Hi nurse bloggers or future nurse bloggers,
You’re probably coming across this page because you’re interested in blogging, or writing your experiences, as a nurse.
Blogging is a great way to:
- Reflect on the day you had and how you can do better
- Share your experiences with other nurses
Personally, I feel compelled to write about my experience because I get really drawn into other people’s blogs when they describe their story and figured others feel the same way. However, many times people remain anonymous about themselves, the school they’ve gone to, and their workplace. They often do things for a few reasons:
- Fear of attention
- Fear of consequences
- Horror stories of nurses getting fired for breach in privacy and confidentiality
Of course, I don’t want repercussions for displaying the wrong information. Before I started writing, I did some searches on social media guidelines, but a lot of them are not specific. To shorten the mumble jumble, I’ve consolidated the pages of guidelines to 3 things.
- Comply with HIPPA. Don’t use any identifiable information such as a name, specific age, race, specific health condition, specific surgery, address, room number, family members, specific doctors, etc. One way to overcome this barrier is to switch names or if you’ve had similar patients, merge experiences you’ve had together.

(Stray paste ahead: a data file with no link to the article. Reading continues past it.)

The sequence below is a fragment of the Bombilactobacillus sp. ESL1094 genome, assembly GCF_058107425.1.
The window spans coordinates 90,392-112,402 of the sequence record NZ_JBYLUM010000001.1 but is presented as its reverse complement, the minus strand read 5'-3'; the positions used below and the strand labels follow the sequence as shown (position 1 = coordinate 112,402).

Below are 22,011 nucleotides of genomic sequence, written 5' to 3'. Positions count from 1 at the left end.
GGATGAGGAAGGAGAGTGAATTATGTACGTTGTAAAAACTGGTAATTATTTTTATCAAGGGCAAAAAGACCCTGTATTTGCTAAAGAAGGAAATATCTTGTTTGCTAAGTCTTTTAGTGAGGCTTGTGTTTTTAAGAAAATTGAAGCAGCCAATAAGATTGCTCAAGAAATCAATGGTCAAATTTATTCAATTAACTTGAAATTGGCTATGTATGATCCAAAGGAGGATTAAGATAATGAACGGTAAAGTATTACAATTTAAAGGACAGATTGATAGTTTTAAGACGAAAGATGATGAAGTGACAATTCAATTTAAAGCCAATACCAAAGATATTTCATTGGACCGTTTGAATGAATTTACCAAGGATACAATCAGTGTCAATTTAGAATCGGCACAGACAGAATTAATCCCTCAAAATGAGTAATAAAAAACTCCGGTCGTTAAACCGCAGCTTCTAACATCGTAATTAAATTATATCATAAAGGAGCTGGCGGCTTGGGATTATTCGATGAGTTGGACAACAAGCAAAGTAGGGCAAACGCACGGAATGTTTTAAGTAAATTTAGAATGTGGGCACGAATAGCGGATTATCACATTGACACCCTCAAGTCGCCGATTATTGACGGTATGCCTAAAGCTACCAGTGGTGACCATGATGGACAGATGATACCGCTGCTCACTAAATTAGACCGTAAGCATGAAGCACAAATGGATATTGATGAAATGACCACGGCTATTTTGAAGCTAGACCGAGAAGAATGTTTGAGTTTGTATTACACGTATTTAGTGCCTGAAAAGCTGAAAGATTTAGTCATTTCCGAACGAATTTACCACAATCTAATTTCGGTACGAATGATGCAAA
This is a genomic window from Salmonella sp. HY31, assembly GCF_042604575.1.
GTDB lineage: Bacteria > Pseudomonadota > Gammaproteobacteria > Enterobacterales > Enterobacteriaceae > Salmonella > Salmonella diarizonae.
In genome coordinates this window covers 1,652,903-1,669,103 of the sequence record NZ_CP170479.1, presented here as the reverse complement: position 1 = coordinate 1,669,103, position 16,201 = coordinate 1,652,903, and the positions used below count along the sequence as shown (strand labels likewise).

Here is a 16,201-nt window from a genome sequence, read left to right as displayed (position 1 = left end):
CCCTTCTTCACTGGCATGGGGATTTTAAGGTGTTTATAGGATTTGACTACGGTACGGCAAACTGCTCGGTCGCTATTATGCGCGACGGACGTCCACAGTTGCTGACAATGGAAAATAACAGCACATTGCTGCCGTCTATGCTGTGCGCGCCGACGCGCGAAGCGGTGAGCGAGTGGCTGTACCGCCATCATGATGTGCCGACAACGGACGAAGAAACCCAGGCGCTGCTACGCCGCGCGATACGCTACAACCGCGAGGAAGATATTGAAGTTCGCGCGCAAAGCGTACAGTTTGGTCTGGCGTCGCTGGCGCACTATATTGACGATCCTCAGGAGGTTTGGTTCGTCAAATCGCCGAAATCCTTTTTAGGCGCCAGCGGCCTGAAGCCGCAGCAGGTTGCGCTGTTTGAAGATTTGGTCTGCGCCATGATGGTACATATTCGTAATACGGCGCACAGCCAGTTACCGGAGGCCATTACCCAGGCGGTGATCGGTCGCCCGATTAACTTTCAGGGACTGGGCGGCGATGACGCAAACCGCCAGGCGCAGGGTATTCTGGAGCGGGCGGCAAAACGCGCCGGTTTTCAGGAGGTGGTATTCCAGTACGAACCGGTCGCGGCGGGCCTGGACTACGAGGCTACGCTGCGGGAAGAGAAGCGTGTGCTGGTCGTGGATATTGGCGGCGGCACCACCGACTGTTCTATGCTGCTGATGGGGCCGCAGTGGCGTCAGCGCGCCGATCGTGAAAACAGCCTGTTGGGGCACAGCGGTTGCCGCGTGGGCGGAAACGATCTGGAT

- No pictures with patients or the hospital without written consent. Don’t take any pictures and don’t post them anywhere unless you have received permission. Even if you have received permission, it is best to show something in the positive light.
- Be positive. Writing negative things about specific people such as patients and coworkers is really easy to do (it’s hard not to complain). However, whatever you write will stay on the internet forever, even if you delete the information later on. It is better to deal with negative things with people one on one. While it is true that things don’t change unless you bring up what is ‘bad’ or ‘wrong’, it does not mean complaining about it on the net is any better.
So what are topics that you can discuss?
- One way to discuss something negative though is to discuss an issue or a problem, and suggest ways to abolish the problem or improve a system. There are many issues that need solutions. That is how we improve healthcare!
- Your conversations with patients and family, and the healthcare team.
- What you learned from a situation.
- Connecting what you see in the field, what you read in textbooks and journals, and what theories apply.